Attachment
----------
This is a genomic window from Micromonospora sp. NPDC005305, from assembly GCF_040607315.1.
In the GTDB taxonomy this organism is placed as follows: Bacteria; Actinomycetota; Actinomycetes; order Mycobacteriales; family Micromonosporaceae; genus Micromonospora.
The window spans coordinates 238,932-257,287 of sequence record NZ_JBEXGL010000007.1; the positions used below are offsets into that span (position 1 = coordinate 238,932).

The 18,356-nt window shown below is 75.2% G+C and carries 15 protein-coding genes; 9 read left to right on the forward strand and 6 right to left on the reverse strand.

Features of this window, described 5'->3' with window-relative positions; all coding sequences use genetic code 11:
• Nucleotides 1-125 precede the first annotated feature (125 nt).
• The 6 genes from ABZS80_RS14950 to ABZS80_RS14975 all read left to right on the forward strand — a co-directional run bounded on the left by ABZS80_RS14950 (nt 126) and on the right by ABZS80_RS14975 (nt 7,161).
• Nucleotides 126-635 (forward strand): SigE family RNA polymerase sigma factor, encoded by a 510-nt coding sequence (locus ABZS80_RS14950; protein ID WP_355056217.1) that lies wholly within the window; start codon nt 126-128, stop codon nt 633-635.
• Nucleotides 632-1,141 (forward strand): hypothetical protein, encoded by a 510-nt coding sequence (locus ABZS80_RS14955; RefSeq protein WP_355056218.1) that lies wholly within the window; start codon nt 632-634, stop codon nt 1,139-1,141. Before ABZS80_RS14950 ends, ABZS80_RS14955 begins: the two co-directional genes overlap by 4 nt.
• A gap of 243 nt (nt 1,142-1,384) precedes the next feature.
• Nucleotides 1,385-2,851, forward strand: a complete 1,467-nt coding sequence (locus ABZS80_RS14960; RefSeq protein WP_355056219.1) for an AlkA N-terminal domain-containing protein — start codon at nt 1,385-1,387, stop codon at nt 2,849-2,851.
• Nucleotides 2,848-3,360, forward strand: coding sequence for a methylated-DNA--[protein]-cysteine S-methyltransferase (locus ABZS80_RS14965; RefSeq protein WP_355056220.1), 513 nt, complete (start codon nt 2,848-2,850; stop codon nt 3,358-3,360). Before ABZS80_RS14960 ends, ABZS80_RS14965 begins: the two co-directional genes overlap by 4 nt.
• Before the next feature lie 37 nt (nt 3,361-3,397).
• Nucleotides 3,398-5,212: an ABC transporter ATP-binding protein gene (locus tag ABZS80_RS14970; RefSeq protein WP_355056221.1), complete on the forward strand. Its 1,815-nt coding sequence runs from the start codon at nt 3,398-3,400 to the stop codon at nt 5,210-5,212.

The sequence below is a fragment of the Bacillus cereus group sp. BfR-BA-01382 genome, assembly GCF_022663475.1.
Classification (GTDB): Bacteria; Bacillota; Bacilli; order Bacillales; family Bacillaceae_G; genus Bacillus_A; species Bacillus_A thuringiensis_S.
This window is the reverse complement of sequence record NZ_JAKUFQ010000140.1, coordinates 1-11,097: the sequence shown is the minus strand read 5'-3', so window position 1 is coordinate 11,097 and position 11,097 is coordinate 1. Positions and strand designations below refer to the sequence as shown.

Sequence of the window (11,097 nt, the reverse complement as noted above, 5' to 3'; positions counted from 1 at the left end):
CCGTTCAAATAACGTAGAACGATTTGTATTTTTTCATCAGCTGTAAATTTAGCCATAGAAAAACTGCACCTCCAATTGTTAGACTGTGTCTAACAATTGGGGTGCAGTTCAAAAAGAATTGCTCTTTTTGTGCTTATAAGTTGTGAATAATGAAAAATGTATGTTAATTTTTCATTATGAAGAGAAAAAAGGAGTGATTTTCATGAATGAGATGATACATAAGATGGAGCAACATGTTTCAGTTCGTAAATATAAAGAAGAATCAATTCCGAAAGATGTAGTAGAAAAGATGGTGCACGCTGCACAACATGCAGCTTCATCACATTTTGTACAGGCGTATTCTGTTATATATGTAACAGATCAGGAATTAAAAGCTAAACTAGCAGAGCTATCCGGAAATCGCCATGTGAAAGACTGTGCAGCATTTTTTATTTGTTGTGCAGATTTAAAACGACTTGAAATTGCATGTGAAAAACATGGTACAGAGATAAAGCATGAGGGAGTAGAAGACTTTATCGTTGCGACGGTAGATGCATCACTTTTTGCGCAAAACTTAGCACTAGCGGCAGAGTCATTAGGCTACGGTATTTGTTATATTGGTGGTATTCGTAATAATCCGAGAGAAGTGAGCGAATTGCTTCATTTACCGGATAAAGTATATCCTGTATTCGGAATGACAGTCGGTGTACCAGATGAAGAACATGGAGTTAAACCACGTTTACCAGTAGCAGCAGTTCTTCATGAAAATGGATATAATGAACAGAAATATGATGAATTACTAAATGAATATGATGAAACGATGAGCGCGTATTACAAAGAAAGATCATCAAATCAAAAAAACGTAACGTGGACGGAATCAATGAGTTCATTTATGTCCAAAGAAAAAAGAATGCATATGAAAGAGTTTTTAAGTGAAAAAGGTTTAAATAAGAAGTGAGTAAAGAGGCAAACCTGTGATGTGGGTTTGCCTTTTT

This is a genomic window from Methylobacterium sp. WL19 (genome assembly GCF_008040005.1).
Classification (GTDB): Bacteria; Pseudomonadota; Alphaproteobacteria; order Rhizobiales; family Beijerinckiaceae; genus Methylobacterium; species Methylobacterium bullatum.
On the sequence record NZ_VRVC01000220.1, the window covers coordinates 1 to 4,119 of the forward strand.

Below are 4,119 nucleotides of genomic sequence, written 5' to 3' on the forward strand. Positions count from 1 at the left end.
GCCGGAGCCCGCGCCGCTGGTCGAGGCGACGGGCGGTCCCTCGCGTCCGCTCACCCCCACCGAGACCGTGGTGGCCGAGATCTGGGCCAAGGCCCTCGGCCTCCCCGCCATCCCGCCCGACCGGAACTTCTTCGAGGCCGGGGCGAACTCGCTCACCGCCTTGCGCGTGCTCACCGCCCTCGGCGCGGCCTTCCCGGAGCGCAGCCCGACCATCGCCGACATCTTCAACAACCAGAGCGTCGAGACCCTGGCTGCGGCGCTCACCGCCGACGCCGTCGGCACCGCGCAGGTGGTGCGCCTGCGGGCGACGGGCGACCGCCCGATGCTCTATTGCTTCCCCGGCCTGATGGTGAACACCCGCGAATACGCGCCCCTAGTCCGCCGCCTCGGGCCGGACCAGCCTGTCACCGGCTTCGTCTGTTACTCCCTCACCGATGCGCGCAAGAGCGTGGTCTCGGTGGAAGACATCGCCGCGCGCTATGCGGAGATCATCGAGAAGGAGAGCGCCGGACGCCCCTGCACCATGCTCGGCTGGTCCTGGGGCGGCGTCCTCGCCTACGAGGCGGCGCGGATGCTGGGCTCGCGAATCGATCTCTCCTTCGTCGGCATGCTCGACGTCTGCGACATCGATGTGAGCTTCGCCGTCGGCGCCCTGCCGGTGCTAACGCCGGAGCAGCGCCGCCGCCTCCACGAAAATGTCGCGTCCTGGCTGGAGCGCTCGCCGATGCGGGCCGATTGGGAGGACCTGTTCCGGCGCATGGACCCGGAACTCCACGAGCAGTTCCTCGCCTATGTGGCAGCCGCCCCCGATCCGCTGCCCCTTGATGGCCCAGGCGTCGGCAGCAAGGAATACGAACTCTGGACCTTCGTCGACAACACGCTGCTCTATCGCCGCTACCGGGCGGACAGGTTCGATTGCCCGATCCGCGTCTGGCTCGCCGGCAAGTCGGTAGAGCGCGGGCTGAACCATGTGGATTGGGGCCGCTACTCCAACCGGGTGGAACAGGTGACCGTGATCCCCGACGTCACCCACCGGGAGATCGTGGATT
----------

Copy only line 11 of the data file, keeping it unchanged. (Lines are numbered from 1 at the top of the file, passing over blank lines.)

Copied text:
• Nucleotides 1,385-2,851, forward strand: a complete 1,467-nt coding sequence (locus ABZS80_RS14960; RefSeq protein WP_355056219.1) for an AlkA N-terminal domain-containing protein — start codon at nt 1,385-1,387, stop codon at nt 2,849-2,851.